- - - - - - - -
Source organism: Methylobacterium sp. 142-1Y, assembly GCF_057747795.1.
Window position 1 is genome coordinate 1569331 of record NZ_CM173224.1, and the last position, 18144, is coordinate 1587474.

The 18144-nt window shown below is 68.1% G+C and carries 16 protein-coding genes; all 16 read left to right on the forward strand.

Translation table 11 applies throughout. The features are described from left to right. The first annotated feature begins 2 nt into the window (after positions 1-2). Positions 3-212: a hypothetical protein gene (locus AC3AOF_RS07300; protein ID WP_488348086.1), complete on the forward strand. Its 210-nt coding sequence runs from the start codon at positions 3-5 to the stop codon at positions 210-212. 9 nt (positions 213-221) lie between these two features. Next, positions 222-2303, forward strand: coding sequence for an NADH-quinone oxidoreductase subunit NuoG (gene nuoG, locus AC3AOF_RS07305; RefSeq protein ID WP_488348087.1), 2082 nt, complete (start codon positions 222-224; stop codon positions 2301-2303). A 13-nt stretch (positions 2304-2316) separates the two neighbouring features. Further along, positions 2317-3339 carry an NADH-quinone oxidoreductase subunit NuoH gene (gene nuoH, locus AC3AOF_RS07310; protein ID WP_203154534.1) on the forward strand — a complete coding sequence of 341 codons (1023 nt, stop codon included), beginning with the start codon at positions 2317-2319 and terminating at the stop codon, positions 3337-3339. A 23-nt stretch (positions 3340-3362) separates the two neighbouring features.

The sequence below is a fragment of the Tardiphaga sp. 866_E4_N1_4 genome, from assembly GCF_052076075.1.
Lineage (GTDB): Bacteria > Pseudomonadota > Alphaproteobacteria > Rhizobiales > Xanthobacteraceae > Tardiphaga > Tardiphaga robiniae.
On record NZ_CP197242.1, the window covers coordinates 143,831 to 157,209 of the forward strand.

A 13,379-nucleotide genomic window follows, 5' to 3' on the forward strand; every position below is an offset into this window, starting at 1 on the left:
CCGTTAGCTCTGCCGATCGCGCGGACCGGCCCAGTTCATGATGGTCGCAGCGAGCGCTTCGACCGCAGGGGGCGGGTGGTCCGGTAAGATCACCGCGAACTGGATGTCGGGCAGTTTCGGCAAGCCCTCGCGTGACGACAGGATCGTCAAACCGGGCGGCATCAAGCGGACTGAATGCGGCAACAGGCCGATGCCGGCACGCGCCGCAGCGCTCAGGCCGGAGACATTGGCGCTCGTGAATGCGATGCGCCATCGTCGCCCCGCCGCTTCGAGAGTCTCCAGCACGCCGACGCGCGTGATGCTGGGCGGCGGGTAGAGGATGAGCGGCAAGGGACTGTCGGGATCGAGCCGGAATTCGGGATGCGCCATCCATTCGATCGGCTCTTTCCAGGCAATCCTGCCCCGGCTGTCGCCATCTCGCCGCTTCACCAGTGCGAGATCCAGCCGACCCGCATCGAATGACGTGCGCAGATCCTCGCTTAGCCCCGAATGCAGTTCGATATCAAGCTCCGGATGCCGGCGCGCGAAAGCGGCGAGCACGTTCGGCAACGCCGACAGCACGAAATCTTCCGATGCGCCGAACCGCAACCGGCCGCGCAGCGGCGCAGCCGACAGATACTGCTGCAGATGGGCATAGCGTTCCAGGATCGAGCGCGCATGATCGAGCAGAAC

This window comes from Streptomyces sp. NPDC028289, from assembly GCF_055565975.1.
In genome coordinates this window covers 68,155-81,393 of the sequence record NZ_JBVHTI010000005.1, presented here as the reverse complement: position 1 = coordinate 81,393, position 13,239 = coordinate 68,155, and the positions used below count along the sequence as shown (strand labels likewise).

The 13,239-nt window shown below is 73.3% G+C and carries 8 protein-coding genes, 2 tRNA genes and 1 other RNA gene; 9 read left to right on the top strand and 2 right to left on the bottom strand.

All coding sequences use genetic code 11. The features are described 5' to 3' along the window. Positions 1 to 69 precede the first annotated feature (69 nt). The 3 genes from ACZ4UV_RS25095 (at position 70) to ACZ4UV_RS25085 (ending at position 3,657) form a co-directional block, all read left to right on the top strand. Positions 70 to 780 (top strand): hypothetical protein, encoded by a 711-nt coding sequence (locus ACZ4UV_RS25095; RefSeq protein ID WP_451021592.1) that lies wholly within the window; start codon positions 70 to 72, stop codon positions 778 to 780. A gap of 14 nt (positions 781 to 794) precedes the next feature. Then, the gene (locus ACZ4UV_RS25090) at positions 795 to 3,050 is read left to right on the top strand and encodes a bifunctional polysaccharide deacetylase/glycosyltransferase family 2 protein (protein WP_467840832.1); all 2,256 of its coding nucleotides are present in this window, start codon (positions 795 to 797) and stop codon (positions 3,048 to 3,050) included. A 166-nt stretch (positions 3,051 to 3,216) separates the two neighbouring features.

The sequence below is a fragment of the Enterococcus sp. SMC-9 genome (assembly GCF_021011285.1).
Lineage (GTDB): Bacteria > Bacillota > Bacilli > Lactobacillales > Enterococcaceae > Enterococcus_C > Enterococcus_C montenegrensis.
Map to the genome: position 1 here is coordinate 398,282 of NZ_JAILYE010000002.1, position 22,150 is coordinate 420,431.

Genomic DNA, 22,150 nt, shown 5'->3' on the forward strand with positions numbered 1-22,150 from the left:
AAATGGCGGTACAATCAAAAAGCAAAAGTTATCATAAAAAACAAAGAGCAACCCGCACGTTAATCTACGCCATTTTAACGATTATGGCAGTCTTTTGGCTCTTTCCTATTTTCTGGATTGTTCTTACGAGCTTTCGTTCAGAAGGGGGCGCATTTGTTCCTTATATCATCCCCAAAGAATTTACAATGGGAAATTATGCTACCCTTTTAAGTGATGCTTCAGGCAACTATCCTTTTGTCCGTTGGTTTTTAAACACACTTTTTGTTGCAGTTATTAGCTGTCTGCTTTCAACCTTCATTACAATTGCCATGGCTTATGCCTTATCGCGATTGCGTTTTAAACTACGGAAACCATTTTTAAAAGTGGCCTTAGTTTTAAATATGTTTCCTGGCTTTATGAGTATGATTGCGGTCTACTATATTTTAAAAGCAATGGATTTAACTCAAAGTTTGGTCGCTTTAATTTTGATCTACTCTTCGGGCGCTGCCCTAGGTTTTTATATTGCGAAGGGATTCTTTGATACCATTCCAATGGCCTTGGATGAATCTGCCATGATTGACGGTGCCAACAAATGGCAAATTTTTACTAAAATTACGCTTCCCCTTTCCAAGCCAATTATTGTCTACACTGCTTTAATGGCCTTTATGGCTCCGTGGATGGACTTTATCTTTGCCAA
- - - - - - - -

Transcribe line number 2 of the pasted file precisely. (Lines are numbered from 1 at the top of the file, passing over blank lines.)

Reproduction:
Window position 1 is genome coordinate 1569331 of record NZ_CM173224.1, and the last position, 18144, is coordinate 1587474.